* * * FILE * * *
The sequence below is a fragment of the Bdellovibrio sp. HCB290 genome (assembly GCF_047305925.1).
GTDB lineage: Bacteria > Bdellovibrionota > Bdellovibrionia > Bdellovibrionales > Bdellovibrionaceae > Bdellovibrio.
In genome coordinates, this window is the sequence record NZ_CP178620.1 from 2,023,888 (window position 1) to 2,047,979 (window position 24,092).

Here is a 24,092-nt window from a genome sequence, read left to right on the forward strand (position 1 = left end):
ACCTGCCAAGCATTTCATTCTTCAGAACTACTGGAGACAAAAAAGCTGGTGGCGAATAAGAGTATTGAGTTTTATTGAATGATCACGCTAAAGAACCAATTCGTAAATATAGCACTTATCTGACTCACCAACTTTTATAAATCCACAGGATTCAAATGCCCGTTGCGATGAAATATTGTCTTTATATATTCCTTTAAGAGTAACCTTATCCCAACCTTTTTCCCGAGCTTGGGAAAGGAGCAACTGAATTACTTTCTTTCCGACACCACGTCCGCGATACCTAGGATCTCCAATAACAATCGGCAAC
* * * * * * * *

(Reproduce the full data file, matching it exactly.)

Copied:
The sequence below is a fragment of the Bdellovibrio sp. HCB290 genome (assembly GCF_047305925.1).
GTDB lineage: Bacteria > Bdellovibrionota > Bdellovibrionia > Bdellovibrionales > Bdellovibrionaceae > Bdellovibrio.
In genome coordinates, this window is the sequence record NZ_CP178620.1 from 2,023,888 (window position 1) to 2,047,979 (window position 24,092).

Here is a 24,092-nt window from a genome sequence, read left to right on the forward strand (position 1 = left end):
ACCTGCCAAGCATTTCATTCTTCAGAACTACTGGAGACAAAAAAGCTGGTGGCGAATAAGAGTATTGAGTTTTATTGAATGATCACGCTAAAGAACCAATTCGTAAATATAGCACTTATCTGACTCACCAACTTTTATAAATCCACAGGATTCAAATGCCCGTTGCGATGAAATATTGTCTTTATATATTCCTTTAAGAGTAACCTTATCCCAACCTTTTTCCCGAGCTTGGGAAAGGAGCAACTGAATTACTTTCTTTCCGACACCACGTCCGCGATACCTAGGATCTCCAATAACAATCGGCAAC